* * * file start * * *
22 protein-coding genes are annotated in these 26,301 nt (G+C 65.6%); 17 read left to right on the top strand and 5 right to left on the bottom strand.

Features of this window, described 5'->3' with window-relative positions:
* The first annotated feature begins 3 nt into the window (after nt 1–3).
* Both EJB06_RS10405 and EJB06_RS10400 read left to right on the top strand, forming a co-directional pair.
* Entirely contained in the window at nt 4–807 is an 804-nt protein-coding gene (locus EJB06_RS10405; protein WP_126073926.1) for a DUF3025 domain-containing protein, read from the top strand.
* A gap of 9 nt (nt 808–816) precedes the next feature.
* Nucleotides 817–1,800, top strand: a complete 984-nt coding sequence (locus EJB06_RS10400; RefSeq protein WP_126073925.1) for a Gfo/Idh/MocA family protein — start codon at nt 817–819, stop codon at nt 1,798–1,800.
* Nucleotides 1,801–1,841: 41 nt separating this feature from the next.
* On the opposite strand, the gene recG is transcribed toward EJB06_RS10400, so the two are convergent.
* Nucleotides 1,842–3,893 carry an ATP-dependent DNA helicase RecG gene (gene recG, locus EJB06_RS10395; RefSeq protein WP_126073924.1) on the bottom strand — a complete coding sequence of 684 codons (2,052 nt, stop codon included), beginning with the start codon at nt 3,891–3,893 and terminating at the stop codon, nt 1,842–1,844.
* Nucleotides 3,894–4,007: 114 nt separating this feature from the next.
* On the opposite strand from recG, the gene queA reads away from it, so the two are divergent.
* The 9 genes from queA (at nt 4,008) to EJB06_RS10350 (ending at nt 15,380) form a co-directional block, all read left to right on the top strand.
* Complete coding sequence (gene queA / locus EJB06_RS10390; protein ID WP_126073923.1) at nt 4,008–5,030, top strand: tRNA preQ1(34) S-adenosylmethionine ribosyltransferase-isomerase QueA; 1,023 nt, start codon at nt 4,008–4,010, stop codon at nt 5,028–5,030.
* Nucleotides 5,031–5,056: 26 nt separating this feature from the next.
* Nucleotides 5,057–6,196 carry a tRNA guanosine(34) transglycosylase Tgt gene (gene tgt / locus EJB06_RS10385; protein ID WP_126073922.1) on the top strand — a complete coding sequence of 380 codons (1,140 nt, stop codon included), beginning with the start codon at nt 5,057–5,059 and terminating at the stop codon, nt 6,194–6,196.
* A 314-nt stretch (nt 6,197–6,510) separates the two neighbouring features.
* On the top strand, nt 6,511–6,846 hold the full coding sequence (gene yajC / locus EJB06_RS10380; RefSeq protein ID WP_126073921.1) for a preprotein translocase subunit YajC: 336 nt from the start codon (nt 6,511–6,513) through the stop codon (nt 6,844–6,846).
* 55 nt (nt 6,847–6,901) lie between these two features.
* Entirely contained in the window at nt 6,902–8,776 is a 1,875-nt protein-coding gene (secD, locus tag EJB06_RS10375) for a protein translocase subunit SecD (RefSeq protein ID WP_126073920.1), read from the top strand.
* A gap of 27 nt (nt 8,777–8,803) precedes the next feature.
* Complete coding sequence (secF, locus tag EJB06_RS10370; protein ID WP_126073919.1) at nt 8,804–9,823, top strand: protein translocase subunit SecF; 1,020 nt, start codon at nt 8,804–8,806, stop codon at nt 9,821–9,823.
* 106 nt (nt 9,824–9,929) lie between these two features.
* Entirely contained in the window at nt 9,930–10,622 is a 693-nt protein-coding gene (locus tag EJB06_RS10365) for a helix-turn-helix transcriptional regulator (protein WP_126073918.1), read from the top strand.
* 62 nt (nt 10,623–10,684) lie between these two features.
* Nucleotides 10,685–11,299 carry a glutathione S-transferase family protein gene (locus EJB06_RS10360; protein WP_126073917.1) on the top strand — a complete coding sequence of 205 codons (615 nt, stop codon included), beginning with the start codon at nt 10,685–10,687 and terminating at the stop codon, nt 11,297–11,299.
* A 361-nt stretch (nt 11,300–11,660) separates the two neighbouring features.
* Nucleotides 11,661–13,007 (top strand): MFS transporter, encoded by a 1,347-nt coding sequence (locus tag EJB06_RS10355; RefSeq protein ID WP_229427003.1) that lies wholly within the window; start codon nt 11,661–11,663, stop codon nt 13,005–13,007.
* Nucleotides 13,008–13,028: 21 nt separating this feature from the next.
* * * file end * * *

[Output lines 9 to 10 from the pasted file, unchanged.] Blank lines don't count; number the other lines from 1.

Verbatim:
* On the opposite strand, the gene recG is transcribed toward EJB06_RS10400, so the two are convergent.
* Nucleotides 1,842–3,893 carry an ATP-dependent DNA helicase RecG gene (gene recG, locus EJB06_RS10395; RefSeq protein WP_126073924.1) on the bottom strand — a complete coding sequence of 684 codons (2,052 nt, stop codon included), beginning with the start codon at nt 3,891–3,893 and terminating at the stop codon, nt 1,842–1,844.